Inclusion: It Isn't Just for Families Anymore

January 23, 2012
Chelsea Budde

I adore Paula Kluth.  Before this starts to sound like a weird stalker post, let me give you some Kluth-isms to provide an evidence basis for my declaration so you can join the club:

-  "Inclusion isn't a place. It's the work that we do."
-  "Dwell in possibility." (borrowed from Emily Dickinson, but applied to successful educational inclusion, therefore a Kluth-ism)
-  "Don't stop trying 15 minutes before the magic [of meaningful inclusion] happens."
Plus, she's from Wisconsin.  I'm just sayin'.

The point is that Paula's positivity is inspiring.  She's full of best practices and classroom-tested differentiations that make learning fun and accessible for students of all abilities.  She practices and promotes inclusion.

Inclusion is vital in our communities.  Not just in our homes as families who care for someone with autism or another diff-ability, but also in education (whenever possible -- and Paula and her colleague Patrick Schwarz would likely argue it's always possible!), in the workforce, and in recreation and leisure opportunities.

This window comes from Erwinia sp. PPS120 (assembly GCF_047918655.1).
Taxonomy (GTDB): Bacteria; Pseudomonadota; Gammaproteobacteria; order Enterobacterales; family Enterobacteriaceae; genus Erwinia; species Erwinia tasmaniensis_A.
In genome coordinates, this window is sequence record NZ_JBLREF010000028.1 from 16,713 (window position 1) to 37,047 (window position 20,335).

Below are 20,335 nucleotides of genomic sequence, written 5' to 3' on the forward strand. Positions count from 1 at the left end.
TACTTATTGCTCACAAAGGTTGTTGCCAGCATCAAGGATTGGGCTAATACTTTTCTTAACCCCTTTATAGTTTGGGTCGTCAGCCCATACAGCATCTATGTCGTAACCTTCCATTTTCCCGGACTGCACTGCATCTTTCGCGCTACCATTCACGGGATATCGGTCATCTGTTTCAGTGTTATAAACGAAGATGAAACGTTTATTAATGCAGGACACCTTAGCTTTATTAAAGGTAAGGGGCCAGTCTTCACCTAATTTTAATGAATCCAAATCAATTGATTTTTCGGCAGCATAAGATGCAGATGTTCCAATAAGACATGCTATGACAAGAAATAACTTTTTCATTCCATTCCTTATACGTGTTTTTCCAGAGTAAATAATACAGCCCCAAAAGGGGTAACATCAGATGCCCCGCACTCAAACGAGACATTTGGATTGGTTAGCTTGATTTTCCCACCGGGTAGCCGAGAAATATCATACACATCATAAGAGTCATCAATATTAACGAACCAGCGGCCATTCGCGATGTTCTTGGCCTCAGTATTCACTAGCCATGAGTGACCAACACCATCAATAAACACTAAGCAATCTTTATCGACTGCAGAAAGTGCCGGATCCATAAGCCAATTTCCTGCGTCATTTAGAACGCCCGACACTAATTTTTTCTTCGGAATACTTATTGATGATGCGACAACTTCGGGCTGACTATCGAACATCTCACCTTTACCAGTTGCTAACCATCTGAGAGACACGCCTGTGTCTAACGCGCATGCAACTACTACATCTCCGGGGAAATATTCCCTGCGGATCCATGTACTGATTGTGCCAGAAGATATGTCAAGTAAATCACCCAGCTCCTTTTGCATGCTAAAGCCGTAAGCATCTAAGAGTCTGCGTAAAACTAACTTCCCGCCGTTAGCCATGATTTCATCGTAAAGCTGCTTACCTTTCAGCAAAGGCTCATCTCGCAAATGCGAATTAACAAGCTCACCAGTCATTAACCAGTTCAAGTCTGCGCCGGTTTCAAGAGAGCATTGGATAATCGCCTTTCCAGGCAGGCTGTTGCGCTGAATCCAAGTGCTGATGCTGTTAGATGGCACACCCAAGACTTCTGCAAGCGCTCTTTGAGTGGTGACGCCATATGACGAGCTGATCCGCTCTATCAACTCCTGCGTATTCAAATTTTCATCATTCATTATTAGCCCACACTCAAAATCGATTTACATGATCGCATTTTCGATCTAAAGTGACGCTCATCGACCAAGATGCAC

Even before a child gets an autism spectrum diagnosis, families are often making accommodations (consciously or without even realizing it) to include their child in household happenings and outings.  We may bring a particular food item or some fidget toys when visiting relatives; or arrange our schedule around a favorite TV show; or closely monitor the weather to decide what activities would be best suited to our loved one with autism's quirks.

Many administrators and educators (not necessarily in Wisconsin, where the Department of Public Instruction supports the inclusive educational model) have not been trained properly in the inclusion of students with special education needs in classrooms.  They may adopt a practice that looks more like mainstreaming, where the student with an IEP is in the regular education classroom, but is lacking the curricular or instruction modifications that would make for a truly inclusive experience.  Perhaps the peers in the class didn't receive any training either, which makes social exchanges awkward at best and non-existent (or damaging) at worst.

If we want to prepare today's students for the increasingly integrated future of work and play, then we as parents and professionals need to model acceptance, inclusion, and flexibility.  It doesn't have to be expensive or complicated, but it does have to be prioritized and open-minded.

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